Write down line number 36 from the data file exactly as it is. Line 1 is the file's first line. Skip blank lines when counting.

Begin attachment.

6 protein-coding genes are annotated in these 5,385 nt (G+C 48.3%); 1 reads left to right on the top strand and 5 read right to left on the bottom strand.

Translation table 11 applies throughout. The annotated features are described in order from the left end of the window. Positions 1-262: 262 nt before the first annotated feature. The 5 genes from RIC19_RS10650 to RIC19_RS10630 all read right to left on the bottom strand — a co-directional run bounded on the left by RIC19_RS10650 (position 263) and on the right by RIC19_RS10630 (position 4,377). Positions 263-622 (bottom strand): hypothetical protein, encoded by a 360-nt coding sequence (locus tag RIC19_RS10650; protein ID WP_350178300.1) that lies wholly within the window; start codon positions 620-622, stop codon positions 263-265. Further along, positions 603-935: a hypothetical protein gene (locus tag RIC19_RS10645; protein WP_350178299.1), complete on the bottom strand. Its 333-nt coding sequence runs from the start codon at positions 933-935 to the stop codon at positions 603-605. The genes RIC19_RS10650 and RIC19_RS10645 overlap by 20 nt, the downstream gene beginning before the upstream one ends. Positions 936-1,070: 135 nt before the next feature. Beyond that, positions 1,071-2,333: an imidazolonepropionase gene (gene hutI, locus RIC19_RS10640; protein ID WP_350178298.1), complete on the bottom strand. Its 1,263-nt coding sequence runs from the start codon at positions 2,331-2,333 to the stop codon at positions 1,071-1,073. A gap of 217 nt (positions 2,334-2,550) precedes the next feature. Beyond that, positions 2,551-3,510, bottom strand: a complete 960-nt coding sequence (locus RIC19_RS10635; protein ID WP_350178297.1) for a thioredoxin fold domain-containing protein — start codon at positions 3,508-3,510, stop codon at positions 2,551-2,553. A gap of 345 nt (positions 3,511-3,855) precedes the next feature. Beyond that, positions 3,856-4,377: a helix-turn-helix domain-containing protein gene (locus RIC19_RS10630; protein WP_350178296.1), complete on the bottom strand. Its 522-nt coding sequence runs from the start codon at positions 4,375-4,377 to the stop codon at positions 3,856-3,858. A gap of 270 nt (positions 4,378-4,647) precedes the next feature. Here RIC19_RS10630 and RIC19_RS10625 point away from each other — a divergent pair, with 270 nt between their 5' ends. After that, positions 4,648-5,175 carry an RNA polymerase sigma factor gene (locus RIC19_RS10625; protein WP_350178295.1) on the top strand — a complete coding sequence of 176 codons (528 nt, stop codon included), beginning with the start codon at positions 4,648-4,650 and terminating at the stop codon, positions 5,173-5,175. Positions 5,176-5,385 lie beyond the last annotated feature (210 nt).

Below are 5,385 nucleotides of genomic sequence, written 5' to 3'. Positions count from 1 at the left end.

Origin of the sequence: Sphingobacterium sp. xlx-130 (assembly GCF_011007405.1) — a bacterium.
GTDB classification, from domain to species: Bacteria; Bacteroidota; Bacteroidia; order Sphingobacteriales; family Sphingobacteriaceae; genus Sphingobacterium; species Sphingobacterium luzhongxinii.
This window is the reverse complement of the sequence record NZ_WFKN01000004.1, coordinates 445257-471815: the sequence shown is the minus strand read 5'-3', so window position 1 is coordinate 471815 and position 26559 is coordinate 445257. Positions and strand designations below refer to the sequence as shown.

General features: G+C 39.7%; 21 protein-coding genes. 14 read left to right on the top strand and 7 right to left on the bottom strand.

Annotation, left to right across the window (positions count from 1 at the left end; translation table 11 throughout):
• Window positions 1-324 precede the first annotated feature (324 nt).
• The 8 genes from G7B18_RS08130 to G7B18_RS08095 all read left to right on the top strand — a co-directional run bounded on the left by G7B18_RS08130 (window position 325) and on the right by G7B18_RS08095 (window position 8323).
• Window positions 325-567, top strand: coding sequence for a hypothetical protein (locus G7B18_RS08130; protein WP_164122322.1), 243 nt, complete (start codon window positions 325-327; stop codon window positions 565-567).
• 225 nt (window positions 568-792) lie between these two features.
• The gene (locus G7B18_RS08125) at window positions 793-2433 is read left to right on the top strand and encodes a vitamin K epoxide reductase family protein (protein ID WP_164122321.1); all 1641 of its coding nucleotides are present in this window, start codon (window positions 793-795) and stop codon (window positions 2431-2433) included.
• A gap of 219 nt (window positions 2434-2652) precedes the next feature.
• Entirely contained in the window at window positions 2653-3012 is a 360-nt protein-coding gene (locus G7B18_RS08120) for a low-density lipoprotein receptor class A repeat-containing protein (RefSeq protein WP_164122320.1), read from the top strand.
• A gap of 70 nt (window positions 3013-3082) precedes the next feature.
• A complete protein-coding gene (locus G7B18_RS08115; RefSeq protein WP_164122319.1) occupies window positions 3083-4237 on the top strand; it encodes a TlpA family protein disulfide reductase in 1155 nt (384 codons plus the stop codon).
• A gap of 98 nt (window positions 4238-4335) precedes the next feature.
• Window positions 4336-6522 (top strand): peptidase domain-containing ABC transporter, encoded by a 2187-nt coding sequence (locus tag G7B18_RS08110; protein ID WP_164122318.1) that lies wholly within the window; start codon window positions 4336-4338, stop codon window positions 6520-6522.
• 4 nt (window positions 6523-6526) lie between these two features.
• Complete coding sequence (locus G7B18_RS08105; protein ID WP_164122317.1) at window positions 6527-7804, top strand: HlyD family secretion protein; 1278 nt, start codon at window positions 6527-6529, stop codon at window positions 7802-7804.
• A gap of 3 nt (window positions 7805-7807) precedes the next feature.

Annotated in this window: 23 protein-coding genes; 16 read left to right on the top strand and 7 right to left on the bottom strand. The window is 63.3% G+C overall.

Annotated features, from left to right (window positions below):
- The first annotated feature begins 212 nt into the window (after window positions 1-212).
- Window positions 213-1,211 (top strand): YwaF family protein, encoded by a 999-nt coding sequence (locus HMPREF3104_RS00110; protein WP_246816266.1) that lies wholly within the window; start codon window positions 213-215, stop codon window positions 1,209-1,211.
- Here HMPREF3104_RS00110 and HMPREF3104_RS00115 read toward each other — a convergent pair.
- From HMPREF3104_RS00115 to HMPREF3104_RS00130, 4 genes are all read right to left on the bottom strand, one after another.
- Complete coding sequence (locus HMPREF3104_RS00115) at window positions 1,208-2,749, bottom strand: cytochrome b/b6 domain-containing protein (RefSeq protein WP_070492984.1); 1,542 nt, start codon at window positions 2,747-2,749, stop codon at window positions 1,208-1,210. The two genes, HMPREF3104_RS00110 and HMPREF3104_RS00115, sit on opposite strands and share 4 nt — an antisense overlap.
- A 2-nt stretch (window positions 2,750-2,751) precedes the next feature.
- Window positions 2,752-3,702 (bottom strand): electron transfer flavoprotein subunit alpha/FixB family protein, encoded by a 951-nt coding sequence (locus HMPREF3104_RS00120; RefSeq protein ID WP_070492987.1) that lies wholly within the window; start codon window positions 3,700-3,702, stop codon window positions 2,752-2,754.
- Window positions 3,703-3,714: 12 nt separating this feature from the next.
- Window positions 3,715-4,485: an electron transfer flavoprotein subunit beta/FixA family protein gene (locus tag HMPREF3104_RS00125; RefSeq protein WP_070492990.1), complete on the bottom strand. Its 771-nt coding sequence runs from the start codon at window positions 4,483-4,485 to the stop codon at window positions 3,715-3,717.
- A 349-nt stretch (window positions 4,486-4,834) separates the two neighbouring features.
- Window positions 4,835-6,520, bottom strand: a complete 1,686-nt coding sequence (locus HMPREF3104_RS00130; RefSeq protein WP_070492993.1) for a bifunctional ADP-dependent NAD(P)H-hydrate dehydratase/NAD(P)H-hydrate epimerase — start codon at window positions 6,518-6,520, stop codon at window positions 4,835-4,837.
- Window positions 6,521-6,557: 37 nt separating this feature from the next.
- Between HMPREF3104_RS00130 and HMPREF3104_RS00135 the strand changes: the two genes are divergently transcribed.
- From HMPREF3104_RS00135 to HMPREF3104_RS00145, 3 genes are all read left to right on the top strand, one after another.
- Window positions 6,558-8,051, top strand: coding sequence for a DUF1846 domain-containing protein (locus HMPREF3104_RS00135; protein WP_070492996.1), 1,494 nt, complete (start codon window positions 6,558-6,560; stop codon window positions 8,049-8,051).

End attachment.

- Window positions 6,521-6,557: 37 nt separating this feature from the next.